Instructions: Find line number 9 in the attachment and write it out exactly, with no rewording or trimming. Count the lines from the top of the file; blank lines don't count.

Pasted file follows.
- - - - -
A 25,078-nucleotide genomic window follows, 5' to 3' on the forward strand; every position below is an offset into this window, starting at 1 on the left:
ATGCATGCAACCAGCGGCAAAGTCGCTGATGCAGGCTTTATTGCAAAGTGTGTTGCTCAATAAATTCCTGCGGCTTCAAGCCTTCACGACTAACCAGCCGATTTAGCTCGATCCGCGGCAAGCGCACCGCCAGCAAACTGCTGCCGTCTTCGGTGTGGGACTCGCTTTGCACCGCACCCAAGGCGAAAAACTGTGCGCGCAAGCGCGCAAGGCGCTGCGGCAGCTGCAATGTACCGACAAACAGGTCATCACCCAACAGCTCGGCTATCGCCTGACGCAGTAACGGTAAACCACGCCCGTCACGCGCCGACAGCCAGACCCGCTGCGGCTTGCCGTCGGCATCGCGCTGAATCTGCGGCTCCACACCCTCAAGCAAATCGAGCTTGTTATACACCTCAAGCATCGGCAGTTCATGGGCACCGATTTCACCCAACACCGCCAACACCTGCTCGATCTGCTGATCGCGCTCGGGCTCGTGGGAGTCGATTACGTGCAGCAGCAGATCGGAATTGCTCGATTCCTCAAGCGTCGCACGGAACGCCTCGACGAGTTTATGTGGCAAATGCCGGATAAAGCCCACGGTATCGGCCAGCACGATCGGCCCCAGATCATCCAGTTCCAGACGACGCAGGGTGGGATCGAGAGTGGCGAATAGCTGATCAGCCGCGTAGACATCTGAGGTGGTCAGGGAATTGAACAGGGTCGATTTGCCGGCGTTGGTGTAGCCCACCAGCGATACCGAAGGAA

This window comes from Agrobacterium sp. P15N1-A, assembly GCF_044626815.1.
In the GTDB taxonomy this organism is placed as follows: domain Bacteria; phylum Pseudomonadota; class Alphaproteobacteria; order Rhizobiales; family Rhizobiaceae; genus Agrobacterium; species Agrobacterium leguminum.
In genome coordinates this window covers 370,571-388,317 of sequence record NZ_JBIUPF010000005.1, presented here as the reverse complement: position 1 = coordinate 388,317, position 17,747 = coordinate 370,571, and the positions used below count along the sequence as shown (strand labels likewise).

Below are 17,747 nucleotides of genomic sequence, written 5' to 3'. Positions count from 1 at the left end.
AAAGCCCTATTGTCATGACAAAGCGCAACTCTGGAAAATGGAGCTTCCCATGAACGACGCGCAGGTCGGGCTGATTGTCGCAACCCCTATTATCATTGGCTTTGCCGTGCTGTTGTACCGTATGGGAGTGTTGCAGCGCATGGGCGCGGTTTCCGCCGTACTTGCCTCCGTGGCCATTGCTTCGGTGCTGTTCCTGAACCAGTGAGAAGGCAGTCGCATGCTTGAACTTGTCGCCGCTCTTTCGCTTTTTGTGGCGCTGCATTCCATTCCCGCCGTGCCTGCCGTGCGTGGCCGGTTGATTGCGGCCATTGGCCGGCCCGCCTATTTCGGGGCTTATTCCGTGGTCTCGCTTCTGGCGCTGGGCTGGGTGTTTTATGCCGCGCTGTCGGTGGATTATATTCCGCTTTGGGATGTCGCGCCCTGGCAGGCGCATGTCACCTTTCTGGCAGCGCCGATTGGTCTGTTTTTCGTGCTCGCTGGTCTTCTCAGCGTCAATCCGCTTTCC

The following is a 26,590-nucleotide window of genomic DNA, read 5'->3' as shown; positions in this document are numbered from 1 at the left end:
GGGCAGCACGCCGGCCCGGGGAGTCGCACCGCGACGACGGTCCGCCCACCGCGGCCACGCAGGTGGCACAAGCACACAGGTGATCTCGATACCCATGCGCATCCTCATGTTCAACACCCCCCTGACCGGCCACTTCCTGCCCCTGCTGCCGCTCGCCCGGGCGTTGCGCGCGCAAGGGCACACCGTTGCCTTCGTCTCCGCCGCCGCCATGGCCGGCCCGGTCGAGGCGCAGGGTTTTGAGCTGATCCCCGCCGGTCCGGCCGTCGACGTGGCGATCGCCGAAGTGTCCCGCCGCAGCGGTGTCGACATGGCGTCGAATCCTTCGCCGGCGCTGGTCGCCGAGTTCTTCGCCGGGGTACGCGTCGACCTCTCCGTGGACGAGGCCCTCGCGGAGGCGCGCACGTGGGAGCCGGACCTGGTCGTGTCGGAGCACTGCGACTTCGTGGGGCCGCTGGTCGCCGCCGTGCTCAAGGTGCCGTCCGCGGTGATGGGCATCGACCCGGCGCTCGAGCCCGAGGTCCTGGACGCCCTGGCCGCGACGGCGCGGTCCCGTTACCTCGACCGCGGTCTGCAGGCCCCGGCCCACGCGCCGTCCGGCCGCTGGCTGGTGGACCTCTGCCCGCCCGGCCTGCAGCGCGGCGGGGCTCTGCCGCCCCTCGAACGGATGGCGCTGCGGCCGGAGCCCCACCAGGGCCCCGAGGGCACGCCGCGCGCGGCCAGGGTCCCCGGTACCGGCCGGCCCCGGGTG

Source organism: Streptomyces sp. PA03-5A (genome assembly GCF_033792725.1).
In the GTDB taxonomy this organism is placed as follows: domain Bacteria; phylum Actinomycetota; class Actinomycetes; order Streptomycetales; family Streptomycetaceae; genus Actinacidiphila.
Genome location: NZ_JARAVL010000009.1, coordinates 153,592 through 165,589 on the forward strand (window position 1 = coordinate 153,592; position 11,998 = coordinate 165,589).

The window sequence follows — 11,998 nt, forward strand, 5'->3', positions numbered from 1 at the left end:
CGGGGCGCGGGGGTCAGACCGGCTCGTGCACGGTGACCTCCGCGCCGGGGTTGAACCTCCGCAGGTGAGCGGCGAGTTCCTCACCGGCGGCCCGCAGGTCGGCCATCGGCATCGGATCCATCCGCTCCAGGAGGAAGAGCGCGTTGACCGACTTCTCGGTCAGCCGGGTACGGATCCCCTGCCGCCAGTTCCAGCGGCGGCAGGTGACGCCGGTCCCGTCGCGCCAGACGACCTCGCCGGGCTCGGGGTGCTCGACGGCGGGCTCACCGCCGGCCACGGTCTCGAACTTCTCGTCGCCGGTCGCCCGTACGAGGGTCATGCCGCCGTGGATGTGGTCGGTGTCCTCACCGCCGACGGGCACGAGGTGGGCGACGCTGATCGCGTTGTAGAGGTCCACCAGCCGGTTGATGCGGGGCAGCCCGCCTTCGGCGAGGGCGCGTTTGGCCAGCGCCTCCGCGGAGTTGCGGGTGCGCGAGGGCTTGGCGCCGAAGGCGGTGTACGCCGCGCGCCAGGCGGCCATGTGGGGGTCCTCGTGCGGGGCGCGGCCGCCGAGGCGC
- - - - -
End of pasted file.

GGGCAGCACGCCGGCCCGGGGAGTCGCACCGCGACGACGGTCCGCCCACCGCGGCCACGCAGGTGGCACAAGCACACAGGTGATCTCGATACCCATGCGCATCCTCATGTTCAACACCCCCCTGACCGGCCACTTCCTGCCCCTGCTGCCGCTCGCCCGGGCGTTGCGCGCGCAAGGGCACACCGTTGCCTTCGTCTCCGCCGCCGCCATGGCCGGCCCGGTCGAGGCGCAGGGTTTTGAGCTGATCCCCGCCGGTCCGGCCGTCGACGTGGCGATCGCCGAAGTGTCCCGCCGCAGCGGTGTCGACATGGCGTCGAATCCTTCGCCGGCGCTGGTCGCCGAGTTCTTCGCCGGGGTACGCGTCGACCTCTCCGTGGACGAGGCCCTCGCGGAGGCGCGCACGTGGGAGCCGGACCTGGTCGTGTCGGAGCACTGCGACTTCGTGGGGCCGCTGGTCGCCGCCGTGCTCAAGGTGCCGTCCGCGGTGATGGGCATCGACCCGGCGCTCGAGCCCGAGGTCCTGGACGCCCTGGCCGCGACGGCGCGGTCCCGTTACCTCGACCGCGGTCTGCAGGCCCCGGCCCACGCGCCGTCCGGCCGCTGGCTGGTGGACCTCTGCCCGCCCGGCCTGCAGCGCGGCGGGGCTCTGCCGCCCCTCGAACGGATGGCGCTGCGGCCGGAGCCCCACCAGGGCCCCGAGGGCACGCCGCGCGCGGCCAGGGTCCCCGGTACCGGCCGGCCCCGGGTG